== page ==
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 Breaking the NES 75/150 BPM Code 
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Location: Taint Paul, MN, USA
Post Breaking the NES 75/150 BPM Code
While Xiv and I were working on 2A03, I quickly noticed that all of the NES games I was ripping audio from were either 75 BPM or 150 BPM (which makes sense, since they are technically the same speed). I thought this to be a weird coincidence, and figured it was a limitation of the processor and somehow tied to the clock speed of Nintendo's processor (which possessed a clock speed of 1.79 MHz).

I've been looking for a while on the net, looking for anyone to corroborate my findings, and have unfortunately come up short.

Short of chalking up this coincidence to some sort of mysterious clock speed voodoo (which would undoubtedly require math skills beyond what I've done in the past 10 years), I was about to give up on figuring out the answer.

Yesterday, Xiv and I began discussing starting up an NES side-project, one that would produce 100% original NES tunes, using only samples from the original NES, or waveform generators modeled after the original NES sound algorhythms. With this discussion, my interest in finding the answer to this was re-invigorated, and while at work today, I began another series of Google searches, none of which gave me an answer.

However, I did get a clue as to how the sound is generated. I found a page which discussed why some .NSF files sound different than the original NES cartridge. the article explained that the sound was based off the frame rate of the video, and that in North America and Japan (NTSC), the frame rate is 29.97 frames per second (FPS), and in Europe (PAL), it's 25 fps.

Armed with this, I started doing some math. If a beat on a NTSC NES lasted one video frame, the beat would be .0333 seconds long, which would give a BPM of 1798.2 BPM. I plugged in the data for a beat lasting 2 frames, 3 frames and so on up to 29 frames. (FPB = Frames per Beat)

Code:
FPB  BPM-NTSC
1    1798.2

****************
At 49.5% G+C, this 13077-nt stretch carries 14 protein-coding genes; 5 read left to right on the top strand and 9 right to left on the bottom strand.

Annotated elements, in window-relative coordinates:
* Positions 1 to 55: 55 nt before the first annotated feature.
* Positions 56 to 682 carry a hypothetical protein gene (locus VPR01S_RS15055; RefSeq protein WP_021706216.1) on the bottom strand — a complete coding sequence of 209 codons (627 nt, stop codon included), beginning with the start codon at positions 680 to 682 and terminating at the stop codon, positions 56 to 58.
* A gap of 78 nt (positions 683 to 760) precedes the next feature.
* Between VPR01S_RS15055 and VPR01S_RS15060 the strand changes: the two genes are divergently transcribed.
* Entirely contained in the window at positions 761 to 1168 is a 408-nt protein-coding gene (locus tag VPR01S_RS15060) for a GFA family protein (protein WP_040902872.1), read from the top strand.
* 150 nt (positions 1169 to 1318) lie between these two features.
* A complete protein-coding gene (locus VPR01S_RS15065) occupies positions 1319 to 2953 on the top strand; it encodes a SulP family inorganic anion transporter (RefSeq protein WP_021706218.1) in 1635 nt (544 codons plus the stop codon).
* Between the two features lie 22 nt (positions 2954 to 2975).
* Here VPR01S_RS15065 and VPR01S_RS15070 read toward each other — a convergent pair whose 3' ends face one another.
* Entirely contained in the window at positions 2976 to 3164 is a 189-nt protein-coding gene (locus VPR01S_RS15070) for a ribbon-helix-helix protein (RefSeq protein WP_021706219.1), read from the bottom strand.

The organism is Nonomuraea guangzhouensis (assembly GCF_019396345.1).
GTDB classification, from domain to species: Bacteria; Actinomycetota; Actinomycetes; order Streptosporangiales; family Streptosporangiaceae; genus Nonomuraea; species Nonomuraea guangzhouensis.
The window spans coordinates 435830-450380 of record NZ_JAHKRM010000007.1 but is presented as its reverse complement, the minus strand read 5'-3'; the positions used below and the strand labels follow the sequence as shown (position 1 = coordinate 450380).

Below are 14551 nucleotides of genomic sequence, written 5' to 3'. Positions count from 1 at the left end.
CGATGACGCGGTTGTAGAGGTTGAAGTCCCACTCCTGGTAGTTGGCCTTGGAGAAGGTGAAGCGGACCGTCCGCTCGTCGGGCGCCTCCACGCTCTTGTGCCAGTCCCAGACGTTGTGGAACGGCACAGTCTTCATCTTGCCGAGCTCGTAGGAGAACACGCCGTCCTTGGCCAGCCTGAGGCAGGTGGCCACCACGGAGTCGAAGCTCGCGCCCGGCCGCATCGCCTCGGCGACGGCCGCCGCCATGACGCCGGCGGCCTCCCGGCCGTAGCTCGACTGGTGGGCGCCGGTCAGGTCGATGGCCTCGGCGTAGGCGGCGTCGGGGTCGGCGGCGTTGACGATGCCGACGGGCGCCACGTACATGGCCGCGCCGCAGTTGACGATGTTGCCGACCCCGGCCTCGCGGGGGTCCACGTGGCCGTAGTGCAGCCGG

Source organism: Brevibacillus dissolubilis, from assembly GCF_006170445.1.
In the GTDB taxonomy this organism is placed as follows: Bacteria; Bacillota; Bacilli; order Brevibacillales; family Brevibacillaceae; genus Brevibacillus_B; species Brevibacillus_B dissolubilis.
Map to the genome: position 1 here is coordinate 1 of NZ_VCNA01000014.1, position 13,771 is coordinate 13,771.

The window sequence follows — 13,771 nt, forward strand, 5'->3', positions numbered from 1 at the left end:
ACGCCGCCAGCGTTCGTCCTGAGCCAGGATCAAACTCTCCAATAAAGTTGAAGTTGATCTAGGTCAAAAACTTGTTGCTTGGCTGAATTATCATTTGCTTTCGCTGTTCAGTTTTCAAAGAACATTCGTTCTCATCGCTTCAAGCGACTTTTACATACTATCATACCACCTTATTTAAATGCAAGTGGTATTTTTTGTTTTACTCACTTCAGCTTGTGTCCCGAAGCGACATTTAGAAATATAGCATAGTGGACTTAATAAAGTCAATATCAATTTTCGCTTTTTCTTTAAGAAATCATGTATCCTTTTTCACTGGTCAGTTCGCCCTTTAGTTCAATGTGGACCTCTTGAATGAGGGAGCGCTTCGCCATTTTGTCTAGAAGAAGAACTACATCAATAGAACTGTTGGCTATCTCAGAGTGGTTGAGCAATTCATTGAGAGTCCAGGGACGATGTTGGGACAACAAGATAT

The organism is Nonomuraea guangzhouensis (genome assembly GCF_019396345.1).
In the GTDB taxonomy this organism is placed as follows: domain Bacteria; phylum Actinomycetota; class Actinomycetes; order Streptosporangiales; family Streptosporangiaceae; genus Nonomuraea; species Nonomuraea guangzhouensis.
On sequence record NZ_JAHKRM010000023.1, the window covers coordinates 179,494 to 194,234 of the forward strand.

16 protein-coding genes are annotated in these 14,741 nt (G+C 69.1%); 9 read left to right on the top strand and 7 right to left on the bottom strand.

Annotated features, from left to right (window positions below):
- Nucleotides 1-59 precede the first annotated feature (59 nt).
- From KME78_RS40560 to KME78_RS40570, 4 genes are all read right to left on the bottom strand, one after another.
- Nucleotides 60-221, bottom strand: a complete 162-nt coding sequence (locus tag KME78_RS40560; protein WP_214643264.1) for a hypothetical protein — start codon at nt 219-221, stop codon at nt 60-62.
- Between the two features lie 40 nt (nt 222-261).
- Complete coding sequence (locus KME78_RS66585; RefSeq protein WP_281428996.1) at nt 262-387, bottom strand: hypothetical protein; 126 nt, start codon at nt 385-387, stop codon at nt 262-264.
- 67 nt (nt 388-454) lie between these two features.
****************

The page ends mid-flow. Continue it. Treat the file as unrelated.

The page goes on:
2    899.1
3    599.4
4    449.55
5    359.64
6    299.7
7    256.89
8    224.78
9    199.8
10   179.82
11   163.47
12   149.85
13   138.32
14   128.44
15   119.88
16   112.39
17   105.78
18   99.9
19   94.64
20   89.91
21   85.63
22   81.74
23   78.18
24   74.93
25   71.93
26   69.16
27   66.6
28   64.22
29   62.01

Obviously this isn't what I was looking for, and shows that the BPM could be something other than 75 or 150 (actual BPM as per the above list is 74.93 and 149.85).

So the question is, if they could choose all of these speeds, why is everything 75/150)?

For shits and giggles, I took the same formula that I came up with for BPM based off NTSC, and used PAL's 25 fps instead of the 29.97. Here's the results:

Code:
BPF  BPM-PAL
1    1500
2    750
3    500
4    375
5    300
6    250
7    214.29
8    187.5
9    166.67
10   150
11   136.36
12   125
13   115.38
14   107.14
15   100
16   93.75
17   88.24
18   83.33
19   78.95
20   75
21   71.43
22   68.18
23   65.22
24   62.5
25   60

And then it became crystal clear. Notice on NTSC, 74.925 and 149.85, and on PAL we have the magic numbers of 75 & 150. Look at all of the other numbers, and none of them are really close (Aside from 300 which is just a factor of 75/150, and 100, which is a triplet of 150). It seems that 75 & 100 were chosen strictly because porting a game from NTSC to PAL would only require that the Frames Per Beat be changed, rather than completely rewriting the musical score.

So I'm assuming that it's possible to find some games that are not at 75/150 BPM, but I'm guessing that they would mainly be older games (since the NES was huge in Japan and America long before taking root in Europe) and with games designed only for Japanese release (if it's not getting ported, why be restricted to 75/150?).

All this really proves is that I'm a huge dork. :)

AGNP

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Mon Nov 13, 2006 5:54 pm
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Audio Nullificator
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This is what you get paid to do?

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Mon Nov 13, 2006 6:00 pm
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God
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Location: Taint Paul, MN, USA
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Define "get paid"...

and define "do"......

AGNP

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Mon Nov 13, 2006 7:34 pm
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Joined: Tue Aug 08, 2006 12:30 pm
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Post 
Okay... I am impressed.
Your single minded search has provided me with yet another bit of utterly usless esoteric trivia to bore and bewilder the gentler sex with at parties and other related social gatherings.
HUZAH!

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Tue Nov 14, 2006 11:27 pm
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